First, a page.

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No Smoking!
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No Smoking!

January 2 2011

Happy New Year. It’s 2011, the second decade of the 21st century and it’s time to get rid of tobacco on stage.

It’s bizarre that smoking on stage is permitted in a society that is now smoke-free in the majority of public environments. Audiences can’t smoke in theatres, not even in the foyers which used to be an impenetrable fug of fag smoke, so why is it still okay on stage? It makes no sense at all.

Authenticity doesn’t come into it: actors are supposed to act. They act drunk but don’t actually knock back real vodka (Uncle Vanya) or bourbon and beer (True West) – to name just two of the most recent memorable “drunk scenes”. Characters are stabbed, shot, poisoned and otherwise violently done away with on stages all over the world, but audiences don’t expect real knives, real guns, real bullets or real cyanide to be used. They expect actors to act. And they expect to believe in that acting. To accept the act.

Same with blood and vomit: we all groan and shudder when a bunch of actors are Kosky-ed but not because we think they’re really spewing or bleeding to death, or digging one another’s eyes out. Colin Moody sat on the dunny in Benedict Andrews’ powerful re-reading of Measure For Measure and then smeared the bathroom walls withwhat? Chocolate? Fuller’s Earth mud? Or some proprietary mix you buy from the theatre supplies shop called Poop 406? Sitting in the theatre, witnessing this depiction of extreme despair, we gasped, we were appalled – and some found it all too much – but not because it was real shit. Moody was acting from the depths of his heart and mind and we, in the audience, were fulfilling our part of the bargain: believing the make believe.

And so it should be with cigarettes on stage: there is no reason why they should be the real thing, even if “herbal”. Many actors actually don’t smoke and to be required to do it for their art is horrible. And it’s downright dangerous too: Cate Blanchett was required to smoke in A Streetcar Named Desire in portraying Blanche Dubois. After the extended Sydney season the production went on to Washington DC and New York, by which time Cate actually was a smoker. How grim is that!? And if a woman with the willpower and internal fortitude of the Blessed Cate can be so easily hooked – what chance lesser mortals? Not convinced? Let’s not forget that nobody was disappointed or surprised that she didn’t use a real pistol when shooting herself in A Doll’s House. So what’s the difference – aside from lack of imagination?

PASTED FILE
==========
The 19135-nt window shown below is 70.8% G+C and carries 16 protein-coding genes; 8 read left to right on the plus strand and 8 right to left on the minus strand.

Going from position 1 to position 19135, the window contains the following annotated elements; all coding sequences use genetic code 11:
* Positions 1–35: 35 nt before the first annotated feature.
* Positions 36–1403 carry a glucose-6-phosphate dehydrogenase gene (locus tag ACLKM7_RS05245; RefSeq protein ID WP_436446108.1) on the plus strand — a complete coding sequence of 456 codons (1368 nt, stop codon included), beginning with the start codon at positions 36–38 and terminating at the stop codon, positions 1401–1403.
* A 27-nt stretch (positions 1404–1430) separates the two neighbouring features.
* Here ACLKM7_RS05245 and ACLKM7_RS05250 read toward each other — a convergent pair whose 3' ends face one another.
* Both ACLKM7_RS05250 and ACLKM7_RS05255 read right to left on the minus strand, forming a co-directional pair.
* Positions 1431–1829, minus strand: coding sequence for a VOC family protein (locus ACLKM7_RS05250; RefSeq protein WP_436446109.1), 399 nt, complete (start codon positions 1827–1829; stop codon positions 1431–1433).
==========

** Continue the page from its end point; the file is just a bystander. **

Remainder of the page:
And it’s no good saying “they don’t have to inhale” – smoke is smoke is smoke and passive smoke is even worse. Then, of course, the simple fact is that the effect on the young and impressionable of seeing someone as glamorous and famous as Cate Blanchett allegedly looking sophisticated with a cigarette is classically appealing. That she was acting the role of a woman who was desperate to appear sophisticated is by the by; that she’d hate to be seen smoking as the real Cate says even more. Nevertheless, her pulling power is similar to old-time star puffers such as Bette Davis, Lauren Bacall, Barbara Stanwyck, Joan Crawford, Marlene Dietrich, James Dean, Humphrey Bogart – the list goes on and on because all and many others were filmed and photographed looking attractive with a fag in the mouth. But that was then and this is now.

No Smoking!

Once upon a time we believed the earth was flat, but nobody – outside some thousands of loonies in the USA – believe that now. Once upon a time real men chewed tobacco and spat; spittoons were as much part of the furniture as chamber pots, although utterly repulsive to empty. Once upon a time it was part of the dating game to blow your ciggie smoke in a gal’s face. But times have changed, as should our stages.

So: the Montagus and Capulets do away with one another very convincingly without resorting to real weapons. Georgie Parker can give you a hangover just watching her deal with excess alcohol/apple juice – and in real life she doesn’t drink! Mark Kilmurry and Susie Lindeman did a brilliant mime of glamorous ciggie work in Happy as Larry and Viv. It’s possible, it just takes a change of mind and intent. In 2011, when fewer and fewer youngsters, educated people and western-old world people are falling prey to tobacco and its servants, it’s pathetic that actors smoke on stage. It’s way overdue that our theatre companies remember what they’re supposed to be about: acting. As Marcel Marceau once said, “If I could just find my way out of this invisible box, I’d show you how it’s done.”

Photos: Joan Crawford giving Cliff Robertson a face-full of smoke in Autumn Leaves; small pic: Humphrey Bogart, before he died of lung cancer

 

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